Developer: Tokoho University / Nintendo Co. Ltd
Platform: Nintendo Switch
Version Reviewed: Physical Version
Category: Stimulation / Simulation
No. of Players: 1 – 2 player
Release Date: Jan 3rd, 2020 (UK & Europe)
Price: £29.99 GBP (€29.99 EUR)
Dr Kawashima’s Brain Training: How Old Is Your Brain? First released on the Nintendo DS in Europe back in 2006. It featured famed Neuroscientist Dr. Ryuta Kawashima of the Tohoku University in Japan. The premise of the game was to test and train your brain with a series of exercises like memory games and puzzles.
It has been several years since the last installment in the series released on the Nintendo 3DS as Dr. Kawashima’s Devilish Brain Training: Can You Stay Focused? In Europe back in 2017 and Brain Age: Concentration Training in the US (2013) and Japan (2012). The latest entry in the series brings some new and classic mini-games to the Nintendo Switch and aims to encourage Switch owners to get the old grey matter into shape.
Dr. Kawashima’s Brain Training For Nintendo Switch introduces players to Dr. Ryuta Kawashima. He is a real-life Japanese Neuroscientist who has made a career out of studying brains and how they work. The game introduces the player to Dr. Kawashima who has the player try to solve a series of puzzles and minigames that help stimulate different parts of the brain.
The idea of these activities is to improve your mental ability of problem-solving and help combat the effects of natural aging of the brain. Dr. Kawashima serves as a guide and a tutor, teaching you what you must do for each activity and what part of the brain can be stimulated by it.
Most of the activities in Dr. Kawashima’s Brain Training For Nintendo Switch require the player to solve puzzles by using the Switch’s touchscreen. This can be either selecting the highest number, solving equations, playing the piano or writing out words. For those that picked up the physical copy of the game, they would have also received a stylus which, can make touchscreen inputs much easier.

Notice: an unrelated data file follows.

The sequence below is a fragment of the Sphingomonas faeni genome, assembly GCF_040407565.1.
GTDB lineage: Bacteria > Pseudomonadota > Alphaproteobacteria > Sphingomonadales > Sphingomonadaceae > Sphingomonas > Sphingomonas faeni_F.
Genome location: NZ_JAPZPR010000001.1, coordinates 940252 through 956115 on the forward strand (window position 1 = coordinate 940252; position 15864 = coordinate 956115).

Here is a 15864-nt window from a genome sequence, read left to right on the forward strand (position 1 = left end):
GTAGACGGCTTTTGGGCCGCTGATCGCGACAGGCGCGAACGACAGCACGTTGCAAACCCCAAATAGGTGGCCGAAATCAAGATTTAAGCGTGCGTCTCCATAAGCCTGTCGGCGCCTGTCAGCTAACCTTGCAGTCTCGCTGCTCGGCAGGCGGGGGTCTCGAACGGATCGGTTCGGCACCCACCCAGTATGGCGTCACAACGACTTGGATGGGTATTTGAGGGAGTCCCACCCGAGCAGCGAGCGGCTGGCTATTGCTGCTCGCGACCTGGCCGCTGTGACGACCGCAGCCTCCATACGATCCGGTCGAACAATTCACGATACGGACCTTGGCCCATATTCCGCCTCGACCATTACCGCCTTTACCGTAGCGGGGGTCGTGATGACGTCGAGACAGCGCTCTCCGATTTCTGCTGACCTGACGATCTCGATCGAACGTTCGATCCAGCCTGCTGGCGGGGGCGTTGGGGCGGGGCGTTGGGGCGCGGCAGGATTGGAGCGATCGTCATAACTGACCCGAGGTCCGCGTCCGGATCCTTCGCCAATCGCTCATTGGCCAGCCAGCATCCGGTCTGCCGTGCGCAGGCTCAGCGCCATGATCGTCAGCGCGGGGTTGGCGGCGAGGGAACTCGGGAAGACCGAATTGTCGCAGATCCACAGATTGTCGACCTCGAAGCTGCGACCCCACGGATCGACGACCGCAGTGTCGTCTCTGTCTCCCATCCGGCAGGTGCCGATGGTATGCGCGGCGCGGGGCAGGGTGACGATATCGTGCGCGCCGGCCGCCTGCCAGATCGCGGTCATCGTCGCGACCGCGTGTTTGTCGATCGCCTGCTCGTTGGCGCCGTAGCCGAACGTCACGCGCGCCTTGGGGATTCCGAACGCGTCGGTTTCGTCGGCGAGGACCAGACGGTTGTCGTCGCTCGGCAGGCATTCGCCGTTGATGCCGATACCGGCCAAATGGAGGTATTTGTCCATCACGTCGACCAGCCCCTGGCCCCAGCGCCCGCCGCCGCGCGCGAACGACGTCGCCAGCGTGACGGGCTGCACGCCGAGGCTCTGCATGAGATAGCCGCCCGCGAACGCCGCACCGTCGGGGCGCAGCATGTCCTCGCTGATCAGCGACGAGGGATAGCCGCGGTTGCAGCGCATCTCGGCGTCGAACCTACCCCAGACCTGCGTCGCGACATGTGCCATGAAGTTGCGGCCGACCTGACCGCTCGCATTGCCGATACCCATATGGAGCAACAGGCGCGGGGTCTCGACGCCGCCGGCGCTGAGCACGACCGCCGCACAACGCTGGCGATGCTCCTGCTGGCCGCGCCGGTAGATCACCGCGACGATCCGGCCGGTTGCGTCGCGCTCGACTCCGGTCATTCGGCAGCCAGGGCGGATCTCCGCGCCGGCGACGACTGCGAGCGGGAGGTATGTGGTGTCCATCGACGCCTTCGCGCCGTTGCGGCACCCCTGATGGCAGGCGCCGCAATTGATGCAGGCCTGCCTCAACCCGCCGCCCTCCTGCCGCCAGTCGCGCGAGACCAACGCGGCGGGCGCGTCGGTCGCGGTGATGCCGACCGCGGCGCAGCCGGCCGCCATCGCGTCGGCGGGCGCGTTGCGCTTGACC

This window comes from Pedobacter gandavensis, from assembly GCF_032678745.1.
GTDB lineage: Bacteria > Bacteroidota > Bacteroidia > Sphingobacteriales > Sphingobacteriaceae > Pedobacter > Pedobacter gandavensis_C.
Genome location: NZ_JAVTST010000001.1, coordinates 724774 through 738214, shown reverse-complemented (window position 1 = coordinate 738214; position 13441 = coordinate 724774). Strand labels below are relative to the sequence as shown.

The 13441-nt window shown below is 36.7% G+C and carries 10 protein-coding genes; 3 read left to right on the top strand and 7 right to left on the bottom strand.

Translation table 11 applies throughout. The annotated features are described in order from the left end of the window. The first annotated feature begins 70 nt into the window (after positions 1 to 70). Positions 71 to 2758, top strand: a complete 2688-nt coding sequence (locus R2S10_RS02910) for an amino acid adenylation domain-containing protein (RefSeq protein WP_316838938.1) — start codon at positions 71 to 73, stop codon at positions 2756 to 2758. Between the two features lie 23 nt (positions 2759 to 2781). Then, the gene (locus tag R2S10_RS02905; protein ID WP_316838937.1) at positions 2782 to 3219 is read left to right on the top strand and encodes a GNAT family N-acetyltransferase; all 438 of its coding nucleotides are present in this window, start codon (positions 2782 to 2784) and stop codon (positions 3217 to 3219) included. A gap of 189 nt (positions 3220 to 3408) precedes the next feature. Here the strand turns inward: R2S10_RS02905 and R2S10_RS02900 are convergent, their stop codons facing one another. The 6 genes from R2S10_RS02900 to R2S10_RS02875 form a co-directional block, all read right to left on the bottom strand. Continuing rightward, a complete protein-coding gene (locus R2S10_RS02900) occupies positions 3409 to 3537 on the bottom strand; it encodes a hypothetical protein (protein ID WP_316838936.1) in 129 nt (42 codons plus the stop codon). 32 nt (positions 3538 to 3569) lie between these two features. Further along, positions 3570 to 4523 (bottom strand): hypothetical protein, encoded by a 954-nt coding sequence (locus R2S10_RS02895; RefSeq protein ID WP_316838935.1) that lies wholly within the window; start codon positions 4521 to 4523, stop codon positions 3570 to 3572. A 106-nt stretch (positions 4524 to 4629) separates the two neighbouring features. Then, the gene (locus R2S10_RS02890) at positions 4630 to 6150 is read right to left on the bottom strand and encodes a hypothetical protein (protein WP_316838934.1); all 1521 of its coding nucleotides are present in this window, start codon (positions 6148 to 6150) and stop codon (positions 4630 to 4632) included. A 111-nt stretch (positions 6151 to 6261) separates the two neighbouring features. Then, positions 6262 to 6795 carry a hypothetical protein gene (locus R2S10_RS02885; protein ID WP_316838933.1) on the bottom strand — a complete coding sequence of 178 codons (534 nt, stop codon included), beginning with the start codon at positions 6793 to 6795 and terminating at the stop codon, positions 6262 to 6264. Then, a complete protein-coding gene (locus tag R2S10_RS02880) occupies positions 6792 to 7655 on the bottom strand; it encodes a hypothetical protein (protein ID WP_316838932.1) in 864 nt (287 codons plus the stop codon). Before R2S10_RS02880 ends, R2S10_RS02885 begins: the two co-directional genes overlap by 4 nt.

There are three game modes for players to indulge in; Quick Play, Training and Brain Age Check. In Quick Play, players have access to 6 minigames of which three of them can be played with two players, each with a single Joy-Con. The other three make use of the right Joy-Con’s Infra-Red Camera to read hand gestures.
In Training, players can take part in any of the activities they have previously unlocked by collecting enough stamps. To get stamps, of course, you are rewarded them after playing any activities they have already unlocked and by participating in the daily Brain Age Check. Only your first results of the day are saved on a chart so even if you play the activity again to get a better result, it will not be added to the chart but it will get added to your personal records.
In Brain Age Check, you will partake in three different exercises to calculate your theoretical brain age. All the exercises were tested on a group of people aged between 20 and 79 to provide a hypothesized score corresponding with your own result in the Brain Age Check. The three exercises consist of Self-Control, Processing Speed and Short-Term Memory.
Depending on how quickly you can do each exercise correctly, the ending result will give you an approximate brain age between 20 and 80. As with the Training activities, only your first results for the day will be recorded. Any repeat tries will not be saved regardless of whether you have improved your Brain Age result.
CONTENT & FEATURES: